Quick set ‘living hedge’ laying is a rural skill that has been practiced for many centuries. By laying a hedge you are creating something that is not only living, but you are also encouraging new growth. By maintaining a living hedge, it is more sustainable and easier than replacing it.
Hedges were traditionally laid to keep animals out, rather than keep them in. You would be looking to protect your crops from being eaten by animals.
A quick hedge is a way of making a stock proof barrier around an area, where growing a barrier is very practical. When a tree is planted and grows up, you end up with a lot of growth at the top and gaps at the bottom. So periodically you start by cutting the tree to remove the side branches from each stem. Then you cut through the stem, which is also known as a pleacher, cutting it at an angle to bend over the branches and then lay down the length of the hedge. Because you are damaging the bottom you are encouraging growth to bush up and fill up the gaps.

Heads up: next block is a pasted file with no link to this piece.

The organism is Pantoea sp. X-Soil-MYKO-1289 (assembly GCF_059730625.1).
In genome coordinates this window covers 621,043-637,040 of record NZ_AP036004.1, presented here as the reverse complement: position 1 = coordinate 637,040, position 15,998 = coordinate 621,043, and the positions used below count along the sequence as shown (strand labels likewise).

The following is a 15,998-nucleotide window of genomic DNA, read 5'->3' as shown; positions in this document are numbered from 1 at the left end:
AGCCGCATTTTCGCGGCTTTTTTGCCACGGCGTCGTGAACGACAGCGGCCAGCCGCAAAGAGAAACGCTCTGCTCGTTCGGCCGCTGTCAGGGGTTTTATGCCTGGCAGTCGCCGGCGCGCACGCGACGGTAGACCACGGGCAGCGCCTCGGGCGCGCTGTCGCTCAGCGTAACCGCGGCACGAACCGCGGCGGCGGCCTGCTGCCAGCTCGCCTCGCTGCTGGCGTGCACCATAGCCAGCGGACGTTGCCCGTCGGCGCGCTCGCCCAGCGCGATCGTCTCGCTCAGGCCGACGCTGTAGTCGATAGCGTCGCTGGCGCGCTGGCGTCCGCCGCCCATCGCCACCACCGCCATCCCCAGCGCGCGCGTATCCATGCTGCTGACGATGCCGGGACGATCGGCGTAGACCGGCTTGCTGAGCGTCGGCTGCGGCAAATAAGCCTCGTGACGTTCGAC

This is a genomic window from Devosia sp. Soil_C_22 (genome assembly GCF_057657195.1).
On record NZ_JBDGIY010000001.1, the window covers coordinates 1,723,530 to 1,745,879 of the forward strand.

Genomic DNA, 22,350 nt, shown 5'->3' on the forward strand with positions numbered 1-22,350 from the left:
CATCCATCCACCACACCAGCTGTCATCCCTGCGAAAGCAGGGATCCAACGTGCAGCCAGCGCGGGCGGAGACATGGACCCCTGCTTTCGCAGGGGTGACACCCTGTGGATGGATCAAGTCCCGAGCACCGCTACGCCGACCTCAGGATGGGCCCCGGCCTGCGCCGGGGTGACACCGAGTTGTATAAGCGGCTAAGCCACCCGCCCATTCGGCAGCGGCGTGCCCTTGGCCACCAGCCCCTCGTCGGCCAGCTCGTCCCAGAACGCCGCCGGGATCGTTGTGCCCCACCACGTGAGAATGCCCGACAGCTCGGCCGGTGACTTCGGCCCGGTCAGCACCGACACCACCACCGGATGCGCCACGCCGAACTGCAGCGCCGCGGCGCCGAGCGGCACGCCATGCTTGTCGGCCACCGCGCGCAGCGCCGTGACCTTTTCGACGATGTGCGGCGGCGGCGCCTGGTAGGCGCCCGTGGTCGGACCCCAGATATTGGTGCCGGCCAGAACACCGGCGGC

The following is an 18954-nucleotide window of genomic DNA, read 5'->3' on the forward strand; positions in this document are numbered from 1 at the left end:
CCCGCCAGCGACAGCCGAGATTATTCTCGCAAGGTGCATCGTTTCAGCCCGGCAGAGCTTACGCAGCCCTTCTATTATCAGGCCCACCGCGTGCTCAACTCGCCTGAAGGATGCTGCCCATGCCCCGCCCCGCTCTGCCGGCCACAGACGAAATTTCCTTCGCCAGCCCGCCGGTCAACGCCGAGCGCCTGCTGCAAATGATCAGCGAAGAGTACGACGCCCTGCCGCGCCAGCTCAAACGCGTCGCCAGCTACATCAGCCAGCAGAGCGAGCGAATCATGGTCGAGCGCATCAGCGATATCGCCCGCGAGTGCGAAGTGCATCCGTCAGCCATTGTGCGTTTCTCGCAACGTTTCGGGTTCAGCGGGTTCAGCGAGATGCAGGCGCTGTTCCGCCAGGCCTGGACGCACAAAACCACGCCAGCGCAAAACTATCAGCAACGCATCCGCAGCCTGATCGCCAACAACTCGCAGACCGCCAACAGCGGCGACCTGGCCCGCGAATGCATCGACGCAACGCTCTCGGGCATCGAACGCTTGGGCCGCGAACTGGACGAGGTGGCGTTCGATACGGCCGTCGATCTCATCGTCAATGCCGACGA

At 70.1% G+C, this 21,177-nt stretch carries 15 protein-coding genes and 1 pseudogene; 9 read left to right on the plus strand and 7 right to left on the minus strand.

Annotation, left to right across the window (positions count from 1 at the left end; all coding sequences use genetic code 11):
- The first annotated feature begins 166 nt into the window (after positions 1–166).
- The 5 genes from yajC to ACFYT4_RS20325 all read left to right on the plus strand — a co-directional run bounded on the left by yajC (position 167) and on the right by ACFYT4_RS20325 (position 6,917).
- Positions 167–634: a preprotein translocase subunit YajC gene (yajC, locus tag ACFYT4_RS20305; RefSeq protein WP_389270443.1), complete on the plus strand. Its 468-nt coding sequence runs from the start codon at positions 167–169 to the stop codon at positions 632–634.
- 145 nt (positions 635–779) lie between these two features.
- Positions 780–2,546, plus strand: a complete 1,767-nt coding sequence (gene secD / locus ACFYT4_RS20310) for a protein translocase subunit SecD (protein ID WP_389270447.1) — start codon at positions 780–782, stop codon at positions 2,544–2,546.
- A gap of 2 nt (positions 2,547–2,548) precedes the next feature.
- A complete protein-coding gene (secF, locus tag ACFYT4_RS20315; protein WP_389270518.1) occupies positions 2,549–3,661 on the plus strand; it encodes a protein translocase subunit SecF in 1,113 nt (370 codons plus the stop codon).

You add strength to your hedge by using a series of upright stakes, which are traditionally a forearm width apart. We use around two stakes per pace of hedge, which we have previously collected from coppicing around the Museum grounds. You then wind the pleachers around the stakes to hold them in place
This process would be re-done around every 10 years, but it is practical to do it when needed. Jon Roberts, Rural Life Interpreter and his team are busy working on the hedge at the back of Bayleaf Orchard. Working along the hedge they hope to complete at least half of the hedgerow this season.
Another type of hedge is a dead hedge, which is more like a traditional type of fencing. The dead hedge is made from stakes and brushwood that you can collect from around your land whilst coppicing. The brushwood is then woven in and out of the fence. It does not last as long as a quick set hedge but if you are looking to plant a hedge, it makes a great barrier of protection from being eaten from animals.
You can see the rural life interpreters in action around the Museum, but activity can vary depending on weather and other needs around the 40 acres site.